The two assumptions I have made are that the reader (You) have an interest in the technical aspects (the “guts”) of electronics, and that (for whatever reason) you want to build something electronic.
Other readers are certainly welcome.
I plan to “kick-off” this blog with tutorials about fundamentals for those who may need that sort of information. Readers who already know this stuff can “sing along” and keep me honest.
The main thrust here is learning (or reviewing) how to build relatively simple electronic circuits using readily available parts and materials. What, exactly, we (You and I) build here depends largely upon the feedback I receive in the form of comments to this blog and/or email
I should point out that my experience in electronics is (mostly) high frequency (HF) radio. Accordingly, the circuits and “projects” you find here will be mostly radio receiving and transmitting equipment, along with a few accessory devices and simple test gear. Also worth noting is the fact that I will be using, for the most part, “trailing edge” technology and components for the simple reason that I find them easier to work.
I confess . . .
. . . I was born with no knowledge whatsoever about electronics, so everything you see here came from somebody else at some time or the other. I try to give credit where credit is due, and if I know the source of the circuit I am using I will site the originator(s). I have kept notes and diagrams of circuits that have worked for me, and those notes, specification sheets from component manufacturers, and an occasional construction article from various electronics magazines are my main sources of inspiration.
Every circuit you find here is one that I have built, tested, and used.
Building electronic devices from “scratch” is not everyone’s cup of tea, but for some, myself included, it is an enjoyable and rewarding hobby. A “home brew” electronic project is just that, a p.r.o.j.e.c.t, a work in progress. I have never built anything that could not be improved upon. Most of my home brew stuff is, therefore, never quite finished. There are some things I have built and used, unchanged, for years. Sooner or later, however, I simply must take the covers off and “improve” the device. Some work better, some look better (or worse), some show little or no change in appearance or performance, some never recover from the “improvement” and end up being cannibalized for parts. Each and every one provides entertainment, education, and the satisfaction that comes from messing about with tools, components, and test equipment.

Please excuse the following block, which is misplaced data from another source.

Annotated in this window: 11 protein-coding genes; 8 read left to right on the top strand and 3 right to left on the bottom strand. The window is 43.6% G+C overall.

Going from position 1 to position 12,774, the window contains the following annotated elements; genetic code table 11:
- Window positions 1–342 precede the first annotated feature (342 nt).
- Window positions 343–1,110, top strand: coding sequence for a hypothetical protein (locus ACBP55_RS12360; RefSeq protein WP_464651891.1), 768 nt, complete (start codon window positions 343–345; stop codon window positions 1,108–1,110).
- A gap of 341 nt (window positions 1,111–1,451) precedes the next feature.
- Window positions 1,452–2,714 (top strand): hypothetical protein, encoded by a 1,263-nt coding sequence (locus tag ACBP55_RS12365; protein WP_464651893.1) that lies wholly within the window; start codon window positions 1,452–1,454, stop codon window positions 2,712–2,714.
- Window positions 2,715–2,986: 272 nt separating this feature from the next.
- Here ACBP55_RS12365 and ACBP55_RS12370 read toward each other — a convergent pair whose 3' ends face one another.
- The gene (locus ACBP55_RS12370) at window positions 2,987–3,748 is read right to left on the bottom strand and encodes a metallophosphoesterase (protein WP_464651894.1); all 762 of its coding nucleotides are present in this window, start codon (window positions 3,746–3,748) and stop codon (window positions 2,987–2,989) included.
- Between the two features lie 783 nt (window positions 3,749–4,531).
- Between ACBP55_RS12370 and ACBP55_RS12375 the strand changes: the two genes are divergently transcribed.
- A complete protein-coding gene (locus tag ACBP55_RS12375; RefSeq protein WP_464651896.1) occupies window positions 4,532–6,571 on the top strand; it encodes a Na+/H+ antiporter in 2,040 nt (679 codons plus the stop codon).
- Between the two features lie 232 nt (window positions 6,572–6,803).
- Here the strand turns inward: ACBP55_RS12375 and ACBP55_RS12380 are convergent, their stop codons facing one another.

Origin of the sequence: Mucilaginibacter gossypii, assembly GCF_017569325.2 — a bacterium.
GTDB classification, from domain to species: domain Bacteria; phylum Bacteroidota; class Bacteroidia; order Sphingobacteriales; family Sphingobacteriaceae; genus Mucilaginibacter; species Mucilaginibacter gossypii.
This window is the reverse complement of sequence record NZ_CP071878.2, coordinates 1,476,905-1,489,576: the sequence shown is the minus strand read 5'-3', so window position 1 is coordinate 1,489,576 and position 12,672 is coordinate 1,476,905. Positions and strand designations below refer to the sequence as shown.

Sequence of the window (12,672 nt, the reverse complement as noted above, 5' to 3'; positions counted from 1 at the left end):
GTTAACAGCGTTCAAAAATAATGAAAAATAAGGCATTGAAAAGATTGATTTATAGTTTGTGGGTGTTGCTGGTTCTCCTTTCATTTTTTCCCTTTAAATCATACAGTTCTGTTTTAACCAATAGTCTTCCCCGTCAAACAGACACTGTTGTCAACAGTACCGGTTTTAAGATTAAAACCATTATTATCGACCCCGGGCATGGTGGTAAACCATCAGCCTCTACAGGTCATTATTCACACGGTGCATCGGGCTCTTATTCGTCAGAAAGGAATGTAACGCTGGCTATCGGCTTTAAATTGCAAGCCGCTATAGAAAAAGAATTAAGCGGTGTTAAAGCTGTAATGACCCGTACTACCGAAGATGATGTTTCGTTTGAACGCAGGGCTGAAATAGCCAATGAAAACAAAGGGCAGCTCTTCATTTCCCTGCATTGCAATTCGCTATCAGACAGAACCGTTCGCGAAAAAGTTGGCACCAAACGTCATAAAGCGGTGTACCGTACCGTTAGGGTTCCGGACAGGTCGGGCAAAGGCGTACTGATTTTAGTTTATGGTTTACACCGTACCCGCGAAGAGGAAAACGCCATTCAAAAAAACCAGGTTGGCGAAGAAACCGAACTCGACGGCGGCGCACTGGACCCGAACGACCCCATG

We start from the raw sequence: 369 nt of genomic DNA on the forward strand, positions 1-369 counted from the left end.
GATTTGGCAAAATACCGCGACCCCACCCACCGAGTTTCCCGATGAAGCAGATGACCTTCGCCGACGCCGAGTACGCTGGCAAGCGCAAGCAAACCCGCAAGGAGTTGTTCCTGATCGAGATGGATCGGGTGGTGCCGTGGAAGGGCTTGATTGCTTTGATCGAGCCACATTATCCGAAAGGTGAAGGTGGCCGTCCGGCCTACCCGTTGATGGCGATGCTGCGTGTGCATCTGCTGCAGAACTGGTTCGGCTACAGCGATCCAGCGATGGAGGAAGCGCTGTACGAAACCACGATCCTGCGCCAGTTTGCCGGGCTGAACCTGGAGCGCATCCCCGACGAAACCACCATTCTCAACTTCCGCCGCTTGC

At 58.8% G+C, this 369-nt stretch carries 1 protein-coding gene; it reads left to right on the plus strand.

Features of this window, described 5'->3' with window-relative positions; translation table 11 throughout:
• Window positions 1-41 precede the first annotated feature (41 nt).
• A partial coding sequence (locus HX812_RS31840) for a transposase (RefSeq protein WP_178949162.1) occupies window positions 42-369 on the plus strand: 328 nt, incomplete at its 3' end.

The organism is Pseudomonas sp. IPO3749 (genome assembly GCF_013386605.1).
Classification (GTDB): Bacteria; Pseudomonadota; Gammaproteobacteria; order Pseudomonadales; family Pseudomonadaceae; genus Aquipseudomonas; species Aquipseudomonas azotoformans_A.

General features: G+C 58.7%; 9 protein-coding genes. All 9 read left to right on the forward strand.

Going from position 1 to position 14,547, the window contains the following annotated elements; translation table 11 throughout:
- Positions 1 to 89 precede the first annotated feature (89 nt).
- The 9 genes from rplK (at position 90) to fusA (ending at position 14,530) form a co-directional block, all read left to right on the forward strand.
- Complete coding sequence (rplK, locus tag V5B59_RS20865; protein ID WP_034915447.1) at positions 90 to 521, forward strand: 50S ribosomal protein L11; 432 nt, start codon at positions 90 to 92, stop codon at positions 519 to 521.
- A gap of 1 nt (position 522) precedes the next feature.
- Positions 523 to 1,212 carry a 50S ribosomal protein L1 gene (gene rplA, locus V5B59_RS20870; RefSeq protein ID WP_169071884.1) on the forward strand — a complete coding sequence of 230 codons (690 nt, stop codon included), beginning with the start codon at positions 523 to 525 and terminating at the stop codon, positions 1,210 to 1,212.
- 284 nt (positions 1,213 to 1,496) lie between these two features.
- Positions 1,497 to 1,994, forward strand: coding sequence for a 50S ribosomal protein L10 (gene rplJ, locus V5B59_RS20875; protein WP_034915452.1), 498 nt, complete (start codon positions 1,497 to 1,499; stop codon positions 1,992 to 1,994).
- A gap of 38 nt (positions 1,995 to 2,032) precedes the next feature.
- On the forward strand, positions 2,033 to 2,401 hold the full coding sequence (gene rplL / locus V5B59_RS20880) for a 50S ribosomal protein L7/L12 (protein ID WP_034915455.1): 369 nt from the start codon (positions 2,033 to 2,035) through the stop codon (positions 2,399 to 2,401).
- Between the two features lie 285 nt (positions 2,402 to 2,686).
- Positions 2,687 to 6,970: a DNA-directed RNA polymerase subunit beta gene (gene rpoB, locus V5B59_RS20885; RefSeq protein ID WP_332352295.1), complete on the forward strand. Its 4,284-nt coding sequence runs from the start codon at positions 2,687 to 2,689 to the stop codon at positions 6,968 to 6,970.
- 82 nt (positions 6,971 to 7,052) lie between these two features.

Speaking of building electronic stuff, can YOU do it?
Sure you can!
Even if you have little or no experience building electronic stuff, you can do it. The entries in this blog will lead you, step-by-step, through the whole process. This, of course, will take time and effort on your part. With patience, persistence, and the ability to use simple hand tools and a digital multimeter (DMM) you will succeed and have something that you built from “ground, up” (more about the importance of “ground”, later).
Building electronic circuits provides a vehicle for exploring electronic terminology & definitions as well as components, circuits, and applications, such as – – –
 “Bread and Butter” Components
 Radio Receiver(s)
 Radio Transmitter(s)
 Electronic test equipment
. . . and, other things that do not come to mind at the moment.
You will not find much theory here, but sometimes a little knowledge can be helpful. For example, if, after you have lovingly assembled your project, it just sits there and does nothing. Yes, this sometimes happens (unless you are very, very good and/or very, very lucky). That’s part of building electronic stuff. So, we (YOU and I) will get into a bit of theory from time to time to insure you know what’s going on. Don’t worry about the theory; I’m not talking hi-tech stuff here, just simple arithmetic along with some terminology and definitions.